Delaware Division of Libraries Blog
Division of Libraries' Blog

Division of Libraries

Facebook  Twitter  Pinterest  Flickr  Google+  YouTube  Instagram

  Archived Posts From: 2013


Socrates Cafe @ the Library

Written on: August 8th, 2013 in Blog Posts

Rehoboth’s library becomes more than just a place to find a good beach book when the Socrates Cafe is open for business. Philosophers of all ages join in a respectful environment to debate issues ranging from ethics to politics and everything in between.

Connect with us:

Twitter icon Facebook icon Pinterest icon Flickr icon YouTube icon


Simple Gifts Music in Libraries

Written on: July 31st, 2013 in Blog Posts

Did you miss WHYY’s Delaware First coverage of Simple Gifts musical performances in libraries? Watch online!

Watch First for Friday, July 26, 2013 on PBS. See more from First.

Simple Gifts has been making beautiful music for years. This summer they brought that music to Delaware’s libraries both to entertain and teach kids of all ages about music from around the world. First Experience caught up with them at the Hockessin Library as they brought the simple gift of music to a very eager audience.

Connect with us:

Twitter icon Facebook icon Pinterest icon Flickr icon YouTube icon


New Catalog temporarily unavailable Thursday, July 18

Written on: July 16th, 2013 in Blog Posts

The new Delaware Library Catalog will be temporarily unavailable for a few hours on Thursday, July 18 beginning at 2pm. The classic catalog will still be available during that time. We appreciate your patience!


Connect with us:

Twitter icon Facebook icon Pinterest icon Flickr icon YouTube icon


Any Which Way You Read

Written on: July 3rd, 2013 in Blog Posts

For readers who enjoy connecting with their favorite authors on a Kindle, Nook, iPad or Tablet, Delaware Libraries can-do! Learn how the libraries are out-in-front with digital collections and free classes to help any reader get connected with online book borrowing. Check out this story about e-books and the Lewes Library…and then start checking out your favorite titles… right from your home computer!

Connect with us:

Twitter icon Facebook icon Pinterest icon Flickr icon YouTube icon


Summer Reading To Do List

Written on: July 1st, 2013 in Blog Posts

My child is registered for the Summer Library Reading Program Dig Into Reading Done!  Prevent summer slide! Studies show that if kids don’t read over the summer, they can lose much of the learning they gained during the school year. Libraries and the Summer Library Reading Program can help kids fight this summer slide.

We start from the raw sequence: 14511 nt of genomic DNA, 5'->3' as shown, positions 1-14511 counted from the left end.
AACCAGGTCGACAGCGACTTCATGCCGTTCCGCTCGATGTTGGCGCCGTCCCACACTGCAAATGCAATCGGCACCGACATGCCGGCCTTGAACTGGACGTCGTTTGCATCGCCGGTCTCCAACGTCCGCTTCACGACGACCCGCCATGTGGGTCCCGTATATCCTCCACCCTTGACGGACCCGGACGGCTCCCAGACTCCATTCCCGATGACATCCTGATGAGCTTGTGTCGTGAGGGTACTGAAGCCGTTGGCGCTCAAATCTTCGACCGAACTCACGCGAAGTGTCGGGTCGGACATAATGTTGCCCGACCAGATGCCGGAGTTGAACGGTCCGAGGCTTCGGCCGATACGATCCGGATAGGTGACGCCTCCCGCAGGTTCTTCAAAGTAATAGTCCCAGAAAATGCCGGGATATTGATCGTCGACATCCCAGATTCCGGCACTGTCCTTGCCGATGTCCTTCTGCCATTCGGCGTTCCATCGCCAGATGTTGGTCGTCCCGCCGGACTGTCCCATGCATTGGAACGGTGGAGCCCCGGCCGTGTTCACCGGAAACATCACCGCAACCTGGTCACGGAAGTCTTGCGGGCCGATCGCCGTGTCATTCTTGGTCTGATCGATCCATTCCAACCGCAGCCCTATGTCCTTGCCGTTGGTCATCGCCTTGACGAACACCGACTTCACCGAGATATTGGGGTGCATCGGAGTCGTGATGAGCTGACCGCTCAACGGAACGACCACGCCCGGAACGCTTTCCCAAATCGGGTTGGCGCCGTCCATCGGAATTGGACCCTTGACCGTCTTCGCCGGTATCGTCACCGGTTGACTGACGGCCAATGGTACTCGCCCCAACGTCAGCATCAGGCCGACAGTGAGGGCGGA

My teen is registered for the Summer Library Reading Program Beneath the surface – Done!  In addition to reading incentives, libraries offer great programs to teens over the summer to keep them engaged in STEAM (science, technology, engineering, arts, math) activities.

However, Are YOU registered for the Summer Library Reading Program Groundbreaking Reads ? Many DE libraries offer an adult summer reading program with prizes, drawings, etc. at the end of the program.

The Genres LibGuide has also been updated with new reading lists on every page for additional summer reading recommendations and a new genre, Thrillers, has been added.

Enjoy your summer reading! 


Q: “Do parents have access to their kids’ borrowing history?”

Written on: June 24th, 2013 in Blog PostsQ & A's

Q: “I’m writing a paper and am researching privacy for minors.  Do parents have access to their kids’ borrowing history?”

Thank you for your important question!  It touches upon the rights of minors, their legal guardians/parents, and how libraries balance children’s privacy with safety and parental responsibilities.

Public and school libraries work hard to protect children while valuing rights to privacy.  Although libraries tend to vary to some degree in order to meet the needs of each community, there are child protection laws that directly affect how any government agency works with minors.  Libraries and librarians steadfastly adhere to protecting children from abusive Internet sites, for example, and help guide children to appropriate materials for their homework and reading pleasure, as well as to enhance every family member’s lives.   After all, children are part of a whole system and libraries are in a unique position to offer enriching programs and materials for each generation’s interests and learning styles.

Generally, parents/guardians assist their children with library card applications and retain responsibility for library materials checked out and resources used.   As stated, “Children under the age of 18 must have a parent or guardian present to sign for the card. “  Here is a link to the Delaware Library Card Application that shows this information.

The above link also brings you specific links for each county’s library card applications and the wording for parental responsibility for their minor’s use and access.